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How to Replace Spark Plugs

A critical part of maintaining a car’s necessary regular maintenance is changing spark plugs—a task typically beyond the skills of most car owners and left to their local mechanic. However, even something that sounds as difficult as replacing a vehicle’s spark plugs can be achieved by anyone in under an hour (depending on the vehicle and the driver’s experience). Learning this skill can not only save drivers money, but it can also provide them with a better understanding of how their car works, which can only benefit them in the long run. Once drivers know what to look for and what to do, changing spark plugs won’t be any harder than replacing a flat tire.

Tools You’ll Need

  • Ratchet extensions
  • 3/8-inch ratchet
  • 3/8-inch swivel socket
  • Spark plug gap gauge
  • Compressed air canister
  • Spark plug socket
  • Eye protection

Directions for Replacing Spark Plugs

  1. Before beginning, ensure you’ve bought the right spark plugs for the car—the wrong kind can damage the engine—by checking the vehicle’s owner manual or asking a local auto supply shop for the right application. Also, your engine must be cold before beginning.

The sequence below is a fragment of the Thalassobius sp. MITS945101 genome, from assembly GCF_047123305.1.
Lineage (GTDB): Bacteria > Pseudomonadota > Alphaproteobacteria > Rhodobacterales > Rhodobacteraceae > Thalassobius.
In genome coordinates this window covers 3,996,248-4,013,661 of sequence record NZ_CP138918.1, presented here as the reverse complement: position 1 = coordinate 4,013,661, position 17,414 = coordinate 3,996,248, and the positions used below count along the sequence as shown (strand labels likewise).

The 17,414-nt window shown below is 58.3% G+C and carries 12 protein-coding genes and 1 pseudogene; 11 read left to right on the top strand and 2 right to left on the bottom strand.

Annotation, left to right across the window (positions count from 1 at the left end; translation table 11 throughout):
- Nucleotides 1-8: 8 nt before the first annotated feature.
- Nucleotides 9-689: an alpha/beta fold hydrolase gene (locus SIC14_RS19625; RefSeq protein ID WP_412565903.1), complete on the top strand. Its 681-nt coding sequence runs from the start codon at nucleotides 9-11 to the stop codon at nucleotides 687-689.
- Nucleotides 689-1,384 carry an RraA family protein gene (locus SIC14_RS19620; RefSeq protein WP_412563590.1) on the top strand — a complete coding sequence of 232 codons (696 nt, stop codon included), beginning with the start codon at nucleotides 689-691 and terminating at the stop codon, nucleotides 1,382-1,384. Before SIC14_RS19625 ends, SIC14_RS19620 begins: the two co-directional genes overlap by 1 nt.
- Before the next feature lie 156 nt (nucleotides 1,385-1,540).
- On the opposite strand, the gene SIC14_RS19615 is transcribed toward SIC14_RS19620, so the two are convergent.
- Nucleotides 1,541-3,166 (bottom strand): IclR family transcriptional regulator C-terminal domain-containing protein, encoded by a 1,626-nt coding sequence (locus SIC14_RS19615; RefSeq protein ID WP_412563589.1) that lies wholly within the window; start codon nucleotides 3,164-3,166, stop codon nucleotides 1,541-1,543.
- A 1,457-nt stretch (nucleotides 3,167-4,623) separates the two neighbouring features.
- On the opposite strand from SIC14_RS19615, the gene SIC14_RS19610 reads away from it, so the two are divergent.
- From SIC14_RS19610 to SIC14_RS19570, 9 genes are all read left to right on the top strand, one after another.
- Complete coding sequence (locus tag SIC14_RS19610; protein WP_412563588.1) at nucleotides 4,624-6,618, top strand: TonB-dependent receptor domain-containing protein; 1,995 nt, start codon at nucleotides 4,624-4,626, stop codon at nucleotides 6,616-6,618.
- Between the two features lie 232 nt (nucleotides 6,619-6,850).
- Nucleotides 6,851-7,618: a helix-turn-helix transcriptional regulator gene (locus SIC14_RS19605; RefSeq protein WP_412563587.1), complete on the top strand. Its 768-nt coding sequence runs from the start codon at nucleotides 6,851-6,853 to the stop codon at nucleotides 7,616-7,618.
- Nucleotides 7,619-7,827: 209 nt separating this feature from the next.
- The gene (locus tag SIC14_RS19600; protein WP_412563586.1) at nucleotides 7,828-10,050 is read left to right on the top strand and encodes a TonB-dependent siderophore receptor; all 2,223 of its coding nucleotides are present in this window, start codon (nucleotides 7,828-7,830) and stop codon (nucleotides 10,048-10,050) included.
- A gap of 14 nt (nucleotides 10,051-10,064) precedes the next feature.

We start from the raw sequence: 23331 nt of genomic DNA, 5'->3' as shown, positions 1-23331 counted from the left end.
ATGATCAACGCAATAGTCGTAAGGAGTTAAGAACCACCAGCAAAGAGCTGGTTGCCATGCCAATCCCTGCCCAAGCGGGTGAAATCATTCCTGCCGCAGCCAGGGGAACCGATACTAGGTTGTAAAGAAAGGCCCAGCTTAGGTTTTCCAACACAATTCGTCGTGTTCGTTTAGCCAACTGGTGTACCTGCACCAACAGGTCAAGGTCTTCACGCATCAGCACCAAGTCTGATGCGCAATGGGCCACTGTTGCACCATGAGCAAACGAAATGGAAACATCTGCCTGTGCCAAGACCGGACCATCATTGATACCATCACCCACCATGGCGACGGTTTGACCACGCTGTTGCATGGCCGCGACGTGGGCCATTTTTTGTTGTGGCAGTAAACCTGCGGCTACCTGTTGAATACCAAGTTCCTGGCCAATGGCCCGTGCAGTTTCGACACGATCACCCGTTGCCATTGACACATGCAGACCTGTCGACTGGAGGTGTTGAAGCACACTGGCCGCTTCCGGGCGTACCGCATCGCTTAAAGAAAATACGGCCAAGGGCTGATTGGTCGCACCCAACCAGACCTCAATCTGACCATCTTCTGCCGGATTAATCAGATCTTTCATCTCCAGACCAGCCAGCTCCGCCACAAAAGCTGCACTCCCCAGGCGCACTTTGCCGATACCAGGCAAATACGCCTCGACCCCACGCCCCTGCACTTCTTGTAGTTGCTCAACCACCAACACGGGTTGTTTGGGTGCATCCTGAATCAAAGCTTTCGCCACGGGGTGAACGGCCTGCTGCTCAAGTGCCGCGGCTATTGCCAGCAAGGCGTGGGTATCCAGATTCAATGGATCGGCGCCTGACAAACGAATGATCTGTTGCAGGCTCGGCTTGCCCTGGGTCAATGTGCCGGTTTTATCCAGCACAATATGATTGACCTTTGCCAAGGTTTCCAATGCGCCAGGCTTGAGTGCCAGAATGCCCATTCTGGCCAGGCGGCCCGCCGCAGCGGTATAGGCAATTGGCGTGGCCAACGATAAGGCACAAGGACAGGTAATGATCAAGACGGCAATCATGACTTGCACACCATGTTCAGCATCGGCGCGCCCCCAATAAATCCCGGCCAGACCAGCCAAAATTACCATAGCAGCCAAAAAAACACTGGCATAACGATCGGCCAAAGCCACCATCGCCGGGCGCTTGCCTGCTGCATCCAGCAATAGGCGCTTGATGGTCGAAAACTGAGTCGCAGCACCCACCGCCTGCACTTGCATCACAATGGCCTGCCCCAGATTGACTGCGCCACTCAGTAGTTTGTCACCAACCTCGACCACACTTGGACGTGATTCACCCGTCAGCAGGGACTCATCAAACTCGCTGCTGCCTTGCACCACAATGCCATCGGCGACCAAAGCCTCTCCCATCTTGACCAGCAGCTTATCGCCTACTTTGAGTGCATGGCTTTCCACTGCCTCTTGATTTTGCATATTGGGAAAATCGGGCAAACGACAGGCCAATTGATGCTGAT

2. Now, once you’ve put on eye protection, detach the spark plug wire from its plug by tugging the boot, not the wire itself. Should the boot resist, try twisting it right and left to loosen it. If you’ve never replaced spark plugs before, only change the plugs one at a time. Otherwise, you’ll risk guessing which wire matches which plug.
  3. Before you remove the plug, clean the area using your compressed air canister, which should prevent dirt from flying in the cylinder while the spark plug is disconnected.
  4. With your spark plug ratchet, start unscrewing the plug counterclockwise. When loose enough, remove the spark plug by hand.
  5. With your gap gauge, calculate a suitable gap before you insert the fresh spark plug into the valve. The vehicle’s owner’s manual or the decal under your car’s hood should state the car’s precise gap size. Having the right gap size is crucial—a gap that’s too wide or too small will worsen the engine’s fuel efficiency and power.
  6. To gap the plug, insert the gap gauge between the outer electrode (hook, resembling an awning) and the inner electrode (bottom of the plug). You’ll need to bend the hook either higher or lower depending on the vehicle’s specifications.
  7. Before you insert a new spark plug, make sure there’s no dirt in the cylinder’s threads to ensure the plug inserts properly. You can also oil the threads using a no-seize compound to guarantee easy removal the next time the plugs must be changed.
  8. Screw the plug in by hand until firmly secure before tightening it further with your ratchet.
  9. Attach the plug wire, twisting it on to properly arrange the boot over the plug. Once there’s a clicking sound, the wire should be connected to the spark plug.
  10. Repeat the previous steps for the other plugs.

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Copyright: razlomov / 123RF Stock Photo